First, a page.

“The Big 12 would be moving backwards in a way from what we’ve seen other leagues and conferences recently do” by inviting BYU, said Johnson. “There’s really no right to be part of these conferences, it’s a privilege, and with that privilege comes responsibility to the fans, athletes and coaches.”
Big 12 commissioner Bob Bowlsby
Last year, the Utah legislature passed an LGBT anti-discrimination act that prohibits housing and employment decisions based on one’s sexual orientation or gender identity. However, the law exempts religious institutions like BYU, where same-sex married couples are not eligible for university housing.
“The Constitution of the United States guarantees the free exercise of religion. It is a fundamental right and one of America’s first freedoms," Jenkins said in a statement last year responding to the Supreme Court legalizing same-sex marriage. "In addition, Utah state law recognizes the religious liberty of faith-based institutions, such as BYU, in providing housing and employment.”
During his time at BYU, Samy Galvez, a 2015 graduate, served as president of Understanding Same-Gender Attraction, an unsanctioned student group.
“Of course [BYU] is discriminatory,” said Galvez. “The fact that you’re legally allowed to do something doesn’t mean it’s the right thing to do. The policy itself creates a culture where students are afraid to come out. Because if there’s a homophobic student in your class and he misinterprets something you say, he can turn you in, and he has the Honor Code on his side.”
Several openly gay athletes have competed in the Big 12, including Oklahoma pole-vaulter Tanner Williams, who in 2015 became the first Division I athlete to publicly announce his same-sex marriage. Williams, who finished his career this spring, said were he still competing he would refuse to travel to BYU for a conference meet.
“These [LGBT] policies apply to the students there, would they apply to me?” said Williams. “What if I want to hold my husband’s hand? Would they kick me out for that? Would they not let me compete for that? That’s how I would look at it, and I know other athletes would feel the same way, whether they’re gay or allies.”
BYU, formerly a member of the WAC and Mountain West, has been an independent in football since 2011. Most of its other sports compete in the West Coast Conference.
The school has been pushing for several years to join a Power 5 conference and last month formally notified the Big 12 of its interest. Its case for membership includes the fact it enjoys a large national following due in part to allegiance from the Mormon community; a football history includes a national championship (1984) and Heisman Trophy winner (Ty Detmer in 1990); and a 63,470-seat stadium, which would be third largest in the Big 12.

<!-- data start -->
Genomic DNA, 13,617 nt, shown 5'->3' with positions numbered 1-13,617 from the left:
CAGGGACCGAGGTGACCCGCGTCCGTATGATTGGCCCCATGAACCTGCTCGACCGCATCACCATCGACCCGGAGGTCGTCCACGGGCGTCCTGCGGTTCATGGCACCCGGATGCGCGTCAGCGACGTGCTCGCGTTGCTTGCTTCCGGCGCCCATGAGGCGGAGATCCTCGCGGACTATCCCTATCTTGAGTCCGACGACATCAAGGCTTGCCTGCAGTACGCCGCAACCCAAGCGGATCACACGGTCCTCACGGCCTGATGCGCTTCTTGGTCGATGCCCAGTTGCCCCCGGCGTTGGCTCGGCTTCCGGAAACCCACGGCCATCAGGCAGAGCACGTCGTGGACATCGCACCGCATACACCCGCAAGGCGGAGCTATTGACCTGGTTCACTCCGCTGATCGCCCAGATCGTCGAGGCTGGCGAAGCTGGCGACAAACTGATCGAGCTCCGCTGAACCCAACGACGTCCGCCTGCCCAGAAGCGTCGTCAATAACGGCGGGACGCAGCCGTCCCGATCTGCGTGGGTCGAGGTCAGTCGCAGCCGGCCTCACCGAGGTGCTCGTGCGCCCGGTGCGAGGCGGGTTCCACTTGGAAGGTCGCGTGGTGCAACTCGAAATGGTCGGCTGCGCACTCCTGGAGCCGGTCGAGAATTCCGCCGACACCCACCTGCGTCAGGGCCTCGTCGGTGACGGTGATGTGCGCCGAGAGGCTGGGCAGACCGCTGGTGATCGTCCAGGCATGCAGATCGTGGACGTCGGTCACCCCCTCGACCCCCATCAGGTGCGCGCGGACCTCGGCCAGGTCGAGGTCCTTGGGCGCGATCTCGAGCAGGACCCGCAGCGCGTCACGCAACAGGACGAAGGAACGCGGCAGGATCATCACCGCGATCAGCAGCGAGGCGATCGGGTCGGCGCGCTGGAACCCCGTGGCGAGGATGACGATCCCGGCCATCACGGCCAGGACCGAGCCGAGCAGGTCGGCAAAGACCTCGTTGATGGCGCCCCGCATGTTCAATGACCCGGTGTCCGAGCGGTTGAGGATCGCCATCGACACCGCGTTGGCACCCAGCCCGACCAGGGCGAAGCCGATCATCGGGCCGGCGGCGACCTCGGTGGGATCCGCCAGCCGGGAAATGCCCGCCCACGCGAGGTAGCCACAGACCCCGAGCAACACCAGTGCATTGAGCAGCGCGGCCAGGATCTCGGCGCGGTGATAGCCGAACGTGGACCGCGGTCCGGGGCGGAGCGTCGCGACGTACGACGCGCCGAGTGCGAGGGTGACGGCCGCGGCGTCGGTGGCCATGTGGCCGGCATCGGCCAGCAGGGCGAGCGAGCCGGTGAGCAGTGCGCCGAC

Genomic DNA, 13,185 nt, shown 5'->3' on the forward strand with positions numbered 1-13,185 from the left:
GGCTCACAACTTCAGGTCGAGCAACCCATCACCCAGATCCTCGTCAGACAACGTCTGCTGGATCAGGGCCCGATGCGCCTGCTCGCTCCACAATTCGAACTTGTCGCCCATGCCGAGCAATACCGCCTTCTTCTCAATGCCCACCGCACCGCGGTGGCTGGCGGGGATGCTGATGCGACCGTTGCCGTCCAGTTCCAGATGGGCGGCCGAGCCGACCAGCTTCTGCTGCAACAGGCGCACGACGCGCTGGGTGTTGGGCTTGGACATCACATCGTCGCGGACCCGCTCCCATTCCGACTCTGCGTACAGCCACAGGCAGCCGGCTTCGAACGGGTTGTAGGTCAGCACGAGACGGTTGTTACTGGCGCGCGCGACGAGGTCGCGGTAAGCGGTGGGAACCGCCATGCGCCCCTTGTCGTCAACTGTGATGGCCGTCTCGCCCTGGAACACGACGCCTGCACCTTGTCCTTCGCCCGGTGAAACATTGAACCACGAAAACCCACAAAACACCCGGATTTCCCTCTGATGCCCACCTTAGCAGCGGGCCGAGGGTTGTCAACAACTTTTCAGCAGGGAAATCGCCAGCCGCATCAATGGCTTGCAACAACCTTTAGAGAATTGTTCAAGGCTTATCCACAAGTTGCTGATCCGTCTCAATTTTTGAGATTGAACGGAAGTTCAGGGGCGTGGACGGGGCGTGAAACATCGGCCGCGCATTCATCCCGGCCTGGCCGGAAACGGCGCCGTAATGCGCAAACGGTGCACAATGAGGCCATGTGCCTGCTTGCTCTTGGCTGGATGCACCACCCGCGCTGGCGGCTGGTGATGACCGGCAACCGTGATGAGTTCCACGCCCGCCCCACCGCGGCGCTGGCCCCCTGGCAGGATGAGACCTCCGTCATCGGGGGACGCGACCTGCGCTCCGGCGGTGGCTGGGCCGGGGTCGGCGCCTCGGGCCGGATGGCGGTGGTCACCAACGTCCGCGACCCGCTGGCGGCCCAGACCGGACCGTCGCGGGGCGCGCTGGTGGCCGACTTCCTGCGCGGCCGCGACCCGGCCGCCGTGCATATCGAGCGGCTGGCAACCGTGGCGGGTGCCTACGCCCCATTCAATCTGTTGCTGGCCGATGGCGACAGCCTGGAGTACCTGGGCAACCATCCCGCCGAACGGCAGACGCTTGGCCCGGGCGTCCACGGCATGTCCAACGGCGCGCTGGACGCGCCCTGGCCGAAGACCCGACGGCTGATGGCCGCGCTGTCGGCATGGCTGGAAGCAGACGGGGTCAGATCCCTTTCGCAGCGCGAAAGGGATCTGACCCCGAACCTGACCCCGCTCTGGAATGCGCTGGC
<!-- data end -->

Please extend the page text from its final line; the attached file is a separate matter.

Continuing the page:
“BYU is known for its academic excellence, and I believe we have an exceptional athletic program,” AD Tom Holmoe said in a statement at the time. “As I’ve stated before, I would like to see our student-athletes compete at the highest level.”
The Big 12 already has two religious universities, Baylor and TCU.
Baylor, a Baptist university, previously had language similar to BYU’s in its sexual misconduct policy. Last year the school removed a specific reference to “homosexual acts” from a list of “Missuses of God’s gift” that could result in disciplinary action. The revised policy does not reference any specific acts, rather that “physical sexual intimacy is to be expressed in the context of marital fidelity.”
A Baylor spokesperson said a the time, “These changes were made because we didn’t believe the language reflected Baylor’s caring community.”
However, other language in Baylor’s policy indicates that same-sex marriage could still be construed a violation. The school says its policy “will be interpreted by the University in a manner consistent with the Baptist Faith and Message of 1963,” which defines marriage as the “uniting of one man and one woman in covenant commitment for a lifetime.”
The Big 12 has not announced a timeline for its expansion decisions, though commissioner Bowlsby indicated on a July 19 conference call that the board could hold a vote prior to its next scheduled meeting in October. SportsBusinessJournal reported last week that the league’s TV partners, ESPN and FOX, are “pushing back” against possible expansion. Their contracts include language requiring the networks to pay a pro rata increase for each new member.